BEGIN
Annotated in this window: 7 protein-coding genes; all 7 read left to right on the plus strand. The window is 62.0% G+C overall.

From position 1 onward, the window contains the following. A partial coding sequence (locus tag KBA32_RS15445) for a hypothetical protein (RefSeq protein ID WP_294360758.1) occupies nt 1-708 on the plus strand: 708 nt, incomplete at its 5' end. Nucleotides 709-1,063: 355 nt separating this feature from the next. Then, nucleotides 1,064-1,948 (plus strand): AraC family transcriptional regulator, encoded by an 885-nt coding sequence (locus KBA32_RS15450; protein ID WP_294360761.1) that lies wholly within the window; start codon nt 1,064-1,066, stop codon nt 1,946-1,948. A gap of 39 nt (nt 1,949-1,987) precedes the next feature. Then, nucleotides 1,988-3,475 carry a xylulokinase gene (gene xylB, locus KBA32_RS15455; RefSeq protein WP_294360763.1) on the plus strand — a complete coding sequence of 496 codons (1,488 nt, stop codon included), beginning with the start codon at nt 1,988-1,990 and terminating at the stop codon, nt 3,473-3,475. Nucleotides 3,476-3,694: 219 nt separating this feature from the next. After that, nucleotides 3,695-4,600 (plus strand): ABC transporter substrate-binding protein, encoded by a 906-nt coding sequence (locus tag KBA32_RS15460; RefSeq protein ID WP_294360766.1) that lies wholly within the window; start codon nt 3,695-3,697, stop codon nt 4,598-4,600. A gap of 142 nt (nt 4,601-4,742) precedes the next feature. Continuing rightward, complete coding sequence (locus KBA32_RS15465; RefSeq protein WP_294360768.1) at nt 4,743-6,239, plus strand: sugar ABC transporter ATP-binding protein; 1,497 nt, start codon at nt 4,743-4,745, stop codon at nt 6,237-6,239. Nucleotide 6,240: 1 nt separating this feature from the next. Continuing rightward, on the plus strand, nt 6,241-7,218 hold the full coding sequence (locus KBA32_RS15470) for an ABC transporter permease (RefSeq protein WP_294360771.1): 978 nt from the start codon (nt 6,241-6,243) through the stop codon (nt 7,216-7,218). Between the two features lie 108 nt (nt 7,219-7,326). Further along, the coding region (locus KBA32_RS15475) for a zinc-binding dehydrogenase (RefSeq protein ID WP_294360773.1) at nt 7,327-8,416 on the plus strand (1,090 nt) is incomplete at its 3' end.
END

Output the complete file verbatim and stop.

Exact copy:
Annotated in this window: 7 protein-coding genes; all 7 read left to right on the plus strand. The window is 62.0% G+C overall.

From position 1 onward, the window contains the following. A partial coding sequence (locus tag KBA32_RS15445) for a hypothetical protein (RefSeq protein ID WP_294360758.1) occupies nt 1-708 on the plus strand: 708 nt, incomplete at its 5' end. Nucleotides 709-1,063: 355 nt separating this feature from the next. Then, nucleotides 1,064-1,948 (plus strand): AraC family transcriptional regulator, encoded by an 885-nt coding sequence (locus KBA32_RS15450; protein ID WP_294360761.1) that lies wholly within the window; start codon nt 1,064-1,066, stop codon nt 1,946-1,948. A gap of 39 nt (nt 1,949-1,987) precedes the next feature. Then, nucleotides 1,988-3,475 carry a xylulokinase gene (gene xylB, locus KBA32_RS15455; RefSeq protein WP_294360763.1) on the plus strand — a complete coding sequence of 496 codons (1,488 nt, stop codon included), beginning with the start codon at nt 1,988-1,990 and terminating at the stop codon, nt 3,473-3,475. Nucleotides 3,476-3,694: 219 nt separating this feature from the next. After that, nucleotides 3,695-4,600 (plus strand): ABC transporter substrate-binding protein, encoded by a 906-nt coding sequence (locus tag KBA32_RS15460; RefSeq protein ID WP_294360766.1) that lies wholly within the window; start codon nt 3,695-3,697, stop codon nt 4,598-4,600. A gap of 142 nt (nt 4,601-4,742) precedes the next feature. Continuing rightward, complete coding sequence (locus KBA32_RS15465; RefSeq protein WP_294360768.1) at nt 4,743-6,239, plus strand: sugar ABC transporter ATP-binding protein; 1,497 nt, start codon at nt 4,743-4,745, stop codon at nt 6,237-6,239. Nucleotide 6,240: 1 nt separating this feature from the next. Continuing rightward, on the plus strand, nt 6,241-7,218 hold the full coding sequence (locus KBA32_RS15470) for an ABC transporter permease (RefSeq protein WP_294360771.1): 978 nt from the start codon (nt 6,241-6,243) through the stop codon (nt 7,216-7,218). Between the two features lie 108 nt (nt 7,219-7,326). Further along, the coding region (locus KBA32_RS15475) for a zinc-binding dehydrogenase (RefSeq protein ID WP_294360773.1) at nt 7,327-8,416 on the plus strand (1,090 nt) is incomplete at its 3' end.